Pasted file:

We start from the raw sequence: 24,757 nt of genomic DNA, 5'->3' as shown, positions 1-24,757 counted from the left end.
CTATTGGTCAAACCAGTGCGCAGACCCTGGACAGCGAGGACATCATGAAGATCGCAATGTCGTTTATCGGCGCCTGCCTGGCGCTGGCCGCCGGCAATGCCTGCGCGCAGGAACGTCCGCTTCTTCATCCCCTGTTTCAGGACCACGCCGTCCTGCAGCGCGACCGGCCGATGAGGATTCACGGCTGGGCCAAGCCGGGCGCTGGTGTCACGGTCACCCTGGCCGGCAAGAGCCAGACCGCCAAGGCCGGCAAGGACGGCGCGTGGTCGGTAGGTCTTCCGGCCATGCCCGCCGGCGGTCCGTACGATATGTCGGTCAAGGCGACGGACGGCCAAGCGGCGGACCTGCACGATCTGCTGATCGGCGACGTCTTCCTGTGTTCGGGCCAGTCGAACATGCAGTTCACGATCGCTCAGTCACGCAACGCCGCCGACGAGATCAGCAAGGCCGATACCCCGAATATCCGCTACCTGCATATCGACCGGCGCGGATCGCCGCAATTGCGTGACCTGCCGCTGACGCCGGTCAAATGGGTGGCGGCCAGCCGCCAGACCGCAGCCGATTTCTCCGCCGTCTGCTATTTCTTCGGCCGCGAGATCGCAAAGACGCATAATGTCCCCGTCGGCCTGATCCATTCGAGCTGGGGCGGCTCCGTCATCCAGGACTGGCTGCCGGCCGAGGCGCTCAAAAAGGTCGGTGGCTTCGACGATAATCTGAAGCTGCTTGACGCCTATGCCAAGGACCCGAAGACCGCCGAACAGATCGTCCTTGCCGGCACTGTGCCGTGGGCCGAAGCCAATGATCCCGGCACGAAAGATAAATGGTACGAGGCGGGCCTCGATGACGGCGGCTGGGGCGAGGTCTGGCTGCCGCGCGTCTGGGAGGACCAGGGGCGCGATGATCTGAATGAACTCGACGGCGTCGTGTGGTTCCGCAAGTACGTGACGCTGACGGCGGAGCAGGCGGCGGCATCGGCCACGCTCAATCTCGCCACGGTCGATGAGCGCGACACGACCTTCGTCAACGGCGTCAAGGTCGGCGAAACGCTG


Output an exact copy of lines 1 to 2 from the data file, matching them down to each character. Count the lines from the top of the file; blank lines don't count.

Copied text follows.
We start from the raw sequence: 24,757 nt of genomic DNA, 5'->3' as shown, positions 1-24,757 counted from the left end.
CTATTGGTCAAACCAGTGCGCAGACCCTGGACAGCGAGGACATCATGAAGATCGCAATGTCGTTTATCGGCGCCTGCCTGGCGCTGGCCGCCGGCAATGCCTGCGCGCAGGAACGTCCGCTTCTTCATCCCCTGTTTCAGGACCACGCCGTCCTGCAGCGCGACCGGCCGATGAGGATTCACGGCTGGGCCAAGCCGGGCGCTGGTGTCACGGTCACCCTGGCCGGCAAGAGCCAGACCGCCAAGGCCGGCAAGGACGGCGCGTGGTCGGTAGGTCTTCCGGCCATGCCCGCCGGCGGTCCGTACGATATGTCGGTCAAGGCGACGGACGGCCAAGCGGCGGACCTGCACGATCTGCTGATCGGCGACGTCTTCCTGTGTTCGGGCCAGTCGAACATGCAGTTCACGATCGCTCAGTCACGCAACGCCGCCGACGAGATCAGCAAGGCCGATACCCCGAATATCCGCTACCTGCATATCGACCGGCGCGGATCGCCGCAATTGCGTGACCTGCCGCTGACGCCGGTCAAATGGGTGGCGGCCAGCCGCCAGACCGCAGCCGATTTCTCCGCCGTCTGCTATTTCTTCGGCCGCGAGATCGCAAAGACGCATAATGTCCCCGTCGGCCTGATCCATTCGAGCTGGGGCGGCTCCGTCATCCAGGACTGGCTGCCGGCCGAGGCGCTCAAAAAGGTCGGTGGCTTCGACGATAATCTGAAGCTGCTTGACGCCTATGCCAAGGACCCGAAGACCGCCGAACAGATCGTCCTTGCCGGCACTGTGCCGTGGGCCGAAGCCAATGATCCCGGCACGAAAGATAAATGGTACGAGGCGGGCCTCGATGACGGCGGCTGGGGCGAGGTCTGGCTGCCGCGCGTCTGGGAGGACCAGGGGCGCGATGATCTGAATGAACTCGACGGCGTCGTGTGGTTCCGCAAGTACGTGACGCTGACGGCGGAGCAGGCGGCGGCATCGGCCACGCTCAATCTCGCCACGGTCGATGAGCGCGACACGACCTTCGTCAACGGCGTCAAGGTCGGCGAAACGCTG